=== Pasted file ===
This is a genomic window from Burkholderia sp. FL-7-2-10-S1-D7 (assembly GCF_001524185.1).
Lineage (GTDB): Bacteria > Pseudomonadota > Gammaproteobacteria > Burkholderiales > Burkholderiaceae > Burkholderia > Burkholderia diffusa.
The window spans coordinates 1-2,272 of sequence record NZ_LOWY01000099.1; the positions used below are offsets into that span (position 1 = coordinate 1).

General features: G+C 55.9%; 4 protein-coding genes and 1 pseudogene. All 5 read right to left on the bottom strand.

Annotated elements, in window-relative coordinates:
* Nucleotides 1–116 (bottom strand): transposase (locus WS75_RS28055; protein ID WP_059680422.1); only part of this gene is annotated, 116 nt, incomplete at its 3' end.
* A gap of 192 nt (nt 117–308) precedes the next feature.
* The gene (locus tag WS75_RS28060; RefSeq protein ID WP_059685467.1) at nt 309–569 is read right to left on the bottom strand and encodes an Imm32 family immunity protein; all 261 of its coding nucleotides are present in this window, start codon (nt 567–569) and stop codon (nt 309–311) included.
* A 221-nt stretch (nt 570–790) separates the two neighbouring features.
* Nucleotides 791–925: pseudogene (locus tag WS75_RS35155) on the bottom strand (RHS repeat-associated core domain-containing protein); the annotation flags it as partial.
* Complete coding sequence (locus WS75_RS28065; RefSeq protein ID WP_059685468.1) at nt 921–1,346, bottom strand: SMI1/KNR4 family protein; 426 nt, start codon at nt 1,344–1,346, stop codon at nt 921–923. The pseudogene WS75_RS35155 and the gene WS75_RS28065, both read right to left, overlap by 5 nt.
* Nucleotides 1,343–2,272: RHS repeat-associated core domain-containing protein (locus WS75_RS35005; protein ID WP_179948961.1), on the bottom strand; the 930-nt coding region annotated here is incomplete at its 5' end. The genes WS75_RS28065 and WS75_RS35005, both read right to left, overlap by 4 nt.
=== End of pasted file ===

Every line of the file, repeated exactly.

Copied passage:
This is a genomic window from Burkholderia sp. FL-7-2-10-S1-D7 (assembly GCF_001524185.1).
Lineage (GTDB): Bacteria > Pseudomonadota > Gammaproteobacteria > Burkholderiales > Burkholderiaceae > Burkholderia > Burkholderia diffusa.
The window spans coordinates 1-2,272 of sequence record NZ_LOWY01000099.1; the positions used below are offsets into that span (position 1 = coordinate 1).

General features: G+C 55.9%; 4 protein-coding genes and 1 pseudogene. All 5 read right to left on the bottom strand.

Annotated elements, in window-relative coordinates:
* Nucleotides 1–116 (bottom strand): transposase (locus WS75_RS28055; protein ID WP_059680422.1); only part of this gene is annotated, 116 nt, incomplete at its 3' end.
* A gap of 192 nt (nt 117–308) precedes the next feature.
* The gene (locus tag WS75_RS28060; RefSeq protein ID WP_059685467.1) at nt 309–569 is read right to left on the bottom strand and encodes an Imm32 family immunity protein; all 261 of its coding nucleotides are present in this window, start codon (nt 567–569) and stop codon (nt 309–311) included.
* A 221-nt stretch (nt 570–790) separates the two neighbouring features.
* Nucleotides 791–925: pseudogene (locus tag WS75_RS35155) on the bottom strand (RHS repeat-associated core domain-containing protein); the annotation flags it as partial.
* Complete coding sequence (locus WS75_RS28065; RefSeq protein ID WP_059685468.1) at nt 921–1,346, bottom strand: SMI1/KNR4 family protein; 426 nt, start codon at nt 1,344–1,346, stop codon at nt 921–923. The pseudogene WS75_RS35155 and the gene WS75_RS28065, both read right to left, overlap by 5 nt.
* Nucleotides 1,343–2,272: RHS repeat-associated core domain-containing protein (locus WS75_RS35005; protein ID WP_179948961.1), on the bottom strand; the 930-nt coding region annotated here is incomplete at its 5' end. The genes WS75_RS28065 and WS75_RS35005, both read right to left, overlap by 4 nt.